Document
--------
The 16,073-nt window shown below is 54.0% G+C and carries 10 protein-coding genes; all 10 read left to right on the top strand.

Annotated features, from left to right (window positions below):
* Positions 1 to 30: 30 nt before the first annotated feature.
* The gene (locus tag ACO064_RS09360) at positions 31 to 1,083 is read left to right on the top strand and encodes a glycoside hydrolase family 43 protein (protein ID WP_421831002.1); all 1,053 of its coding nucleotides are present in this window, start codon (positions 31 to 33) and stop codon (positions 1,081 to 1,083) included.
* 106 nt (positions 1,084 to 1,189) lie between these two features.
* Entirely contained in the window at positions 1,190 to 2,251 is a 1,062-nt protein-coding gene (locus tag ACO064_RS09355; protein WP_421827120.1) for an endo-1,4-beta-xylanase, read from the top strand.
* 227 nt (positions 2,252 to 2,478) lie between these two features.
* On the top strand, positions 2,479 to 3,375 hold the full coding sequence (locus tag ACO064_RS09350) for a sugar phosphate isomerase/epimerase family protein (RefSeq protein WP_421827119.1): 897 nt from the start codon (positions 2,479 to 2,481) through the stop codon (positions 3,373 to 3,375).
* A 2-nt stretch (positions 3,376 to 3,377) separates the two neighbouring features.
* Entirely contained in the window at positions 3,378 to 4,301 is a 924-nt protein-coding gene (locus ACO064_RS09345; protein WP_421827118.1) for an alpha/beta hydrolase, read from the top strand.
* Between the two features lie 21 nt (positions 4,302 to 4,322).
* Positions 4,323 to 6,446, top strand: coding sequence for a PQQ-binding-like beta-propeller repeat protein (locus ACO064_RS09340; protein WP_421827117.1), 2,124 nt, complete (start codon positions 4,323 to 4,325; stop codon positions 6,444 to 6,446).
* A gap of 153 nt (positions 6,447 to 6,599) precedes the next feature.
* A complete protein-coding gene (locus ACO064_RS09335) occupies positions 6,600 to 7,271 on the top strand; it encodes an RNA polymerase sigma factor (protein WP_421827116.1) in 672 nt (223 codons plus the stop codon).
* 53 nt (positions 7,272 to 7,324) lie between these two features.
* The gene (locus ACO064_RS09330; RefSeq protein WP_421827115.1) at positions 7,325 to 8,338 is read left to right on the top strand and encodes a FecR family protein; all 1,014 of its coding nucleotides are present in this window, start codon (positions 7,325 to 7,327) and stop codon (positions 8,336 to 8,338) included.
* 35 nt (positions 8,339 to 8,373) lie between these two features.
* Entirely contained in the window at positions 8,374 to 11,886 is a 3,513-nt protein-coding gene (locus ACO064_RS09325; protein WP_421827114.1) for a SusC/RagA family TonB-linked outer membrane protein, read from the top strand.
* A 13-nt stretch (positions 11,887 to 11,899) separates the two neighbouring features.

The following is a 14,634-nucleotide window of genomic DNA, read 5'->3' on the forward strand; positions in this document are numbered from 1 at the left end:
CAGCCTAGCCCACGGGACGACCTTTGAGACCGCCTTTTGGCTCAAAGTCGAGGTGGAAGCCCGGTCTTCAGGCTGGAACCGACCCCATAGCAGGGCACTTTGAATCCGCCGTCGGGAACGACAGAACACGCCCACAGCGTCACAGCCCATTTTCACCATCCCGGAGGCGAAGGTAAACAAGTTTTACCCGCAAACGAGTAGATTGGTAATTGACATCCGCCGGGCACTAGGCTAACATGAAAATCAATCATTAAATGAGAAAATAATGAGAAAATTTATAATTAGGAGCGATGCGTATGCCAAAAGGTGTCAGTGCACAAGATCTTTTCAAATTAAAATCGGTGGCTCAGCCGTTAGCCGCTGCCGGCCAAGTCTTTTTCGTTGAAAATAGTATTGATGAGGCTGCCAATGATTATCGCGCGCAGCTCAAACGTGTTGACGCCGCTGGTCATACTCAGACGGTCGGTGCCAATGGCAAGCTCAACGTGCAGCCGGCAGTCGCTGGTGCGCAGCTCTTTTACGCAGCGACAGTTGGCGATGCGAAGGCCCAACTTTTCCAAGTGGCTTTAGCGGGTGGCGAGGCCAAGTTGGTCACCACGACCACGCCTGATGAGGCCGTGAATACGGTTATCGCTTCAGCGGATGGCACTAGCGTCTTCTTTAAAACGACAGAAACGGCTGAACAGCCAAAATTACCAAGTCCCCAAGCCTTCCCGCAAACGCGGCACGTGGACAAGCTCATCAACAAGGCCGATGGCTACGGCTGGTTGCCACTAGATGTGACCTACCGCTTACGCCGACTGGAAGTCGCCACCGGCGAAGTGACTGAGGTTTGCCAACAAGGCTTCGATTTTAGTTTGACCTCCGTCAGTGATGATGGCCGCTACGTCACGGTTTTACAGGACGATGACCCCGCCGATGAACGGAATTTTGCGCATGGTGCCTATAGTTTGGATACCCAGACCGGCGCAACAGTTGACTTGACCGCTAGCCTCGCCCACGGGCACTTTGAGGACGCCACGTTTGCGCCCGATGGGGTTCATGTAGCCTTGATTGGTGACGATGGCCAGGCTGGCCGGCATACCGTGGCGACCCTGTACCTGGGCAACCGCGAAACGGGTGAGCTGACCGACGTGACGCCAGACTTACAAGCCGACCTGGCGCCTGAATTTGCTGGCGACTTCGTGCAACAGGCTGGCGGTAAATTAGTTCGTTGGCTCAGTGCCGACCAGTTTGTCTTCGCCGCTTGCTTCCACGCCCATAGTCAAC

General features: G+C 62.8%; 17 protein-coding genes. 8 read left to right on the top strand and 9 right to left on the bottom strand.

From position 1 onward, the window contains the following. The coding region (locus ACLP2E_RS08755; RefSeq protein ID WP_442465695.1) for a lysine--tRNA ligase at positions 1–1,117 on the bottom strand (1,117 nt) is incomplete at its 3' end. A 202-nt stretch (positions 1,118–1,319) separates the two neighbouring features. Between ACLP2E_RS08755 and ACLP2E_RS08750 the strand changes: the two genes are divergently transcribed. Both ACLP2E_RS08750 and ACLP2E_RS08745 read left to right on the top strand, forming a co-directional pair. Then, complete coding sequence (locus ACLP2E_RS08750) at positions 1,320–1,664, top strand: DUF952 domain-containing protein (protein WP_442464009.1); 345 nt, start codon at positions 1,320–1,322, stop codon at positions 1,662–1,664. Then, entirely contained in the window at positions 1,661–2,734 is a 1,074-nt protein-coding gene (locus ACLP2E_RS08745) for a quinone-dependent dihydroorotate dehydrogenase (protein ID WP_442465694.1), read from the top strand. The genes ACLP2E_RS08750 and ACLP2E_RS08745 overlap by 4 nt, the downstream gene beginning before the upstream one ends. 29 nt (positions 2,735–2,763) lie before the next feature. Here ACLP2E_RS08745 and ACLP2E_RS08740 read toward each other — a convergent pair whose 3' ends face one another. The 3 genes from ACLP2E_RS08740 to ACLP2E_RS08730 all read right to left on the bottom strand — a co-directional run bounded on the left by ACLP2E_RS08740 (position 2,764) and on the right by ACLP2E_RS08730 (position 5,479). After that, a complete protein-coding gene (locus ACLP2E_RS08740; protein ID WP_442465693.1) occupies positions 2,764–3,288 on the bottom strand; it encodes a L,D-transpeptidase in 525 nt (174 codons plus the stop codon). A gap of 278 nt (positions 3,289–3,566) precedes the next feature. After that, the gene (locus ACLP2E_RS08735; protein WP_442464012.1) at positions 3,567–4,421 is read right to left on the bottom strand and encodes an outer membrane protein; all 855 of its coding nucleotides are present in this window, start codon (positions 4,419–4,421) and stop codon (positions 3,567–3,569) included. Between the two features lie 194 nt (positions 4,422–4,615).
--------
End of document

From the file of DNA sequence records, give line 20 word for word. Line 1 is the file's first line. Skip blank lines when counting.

The following is a 14,634-nucleotide window of genomic DNA, read 5'->3' on the forward strand; positions in this document are numbered from 1 at the left end: